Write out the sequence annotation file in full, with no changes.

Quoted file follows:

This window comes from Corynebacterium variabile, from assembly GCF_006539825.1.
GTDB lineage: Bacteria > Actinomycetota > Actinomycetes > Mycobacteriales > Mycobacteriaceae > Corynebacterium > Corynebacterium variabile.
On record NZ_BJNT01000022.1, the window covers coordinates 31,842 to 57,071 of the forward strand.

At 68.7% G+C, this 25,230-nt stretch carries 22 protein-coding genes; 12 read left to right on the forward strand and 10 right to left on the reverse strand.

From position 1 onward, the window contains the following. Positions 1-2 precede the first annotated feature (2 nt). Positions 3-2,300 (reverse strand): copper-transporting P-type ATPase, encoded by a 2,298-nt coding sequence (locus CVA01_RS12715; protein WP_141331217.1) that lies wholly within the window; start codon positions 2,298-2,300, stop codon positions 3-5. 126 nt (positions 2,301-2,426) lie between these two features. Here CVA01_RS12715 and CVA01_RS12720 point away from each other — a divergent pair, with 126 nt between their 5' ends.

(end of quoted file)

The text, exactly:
This window comes from Corynebacterium variabile, from assembly GCF_006539825.1.
GTDB lineage: Bacteria > Actinomycetota > Actinomycetes > Mycobacteriales > Mycobacteriaceae > Corynebacterium > Corynebacterium variabile.
On record NZ_BJNT01000022.1, the window covers coordinates 31,842 to 57,071 of the forward strand.

At 68.7% G+C, this 25,230-nt stretch carries 22 protein-coding genes; 12 read left to right on the forward strand and 10 right to left on the reverse strand.

From position 1 onward, the window contains the following. Positions 1-2 precede the first annotated feature (2 nt). Positions 3-2,300 (reverse strand): copper-transporting P-type ATPase, encoded by a 2,298-nt coding sequence (locus CVA01_RS12715; protein WP_141331217.1) that lies wholly within the window; start codon positions 2,298-2,300, stop codon positions 3-5. 126 nt (positions 2,301-2,426) lie between these two features. Here CVA01_RS12715 and CVA01_RS12720 point away from each other — a divergent pair, with 126 nt between their 5' ends.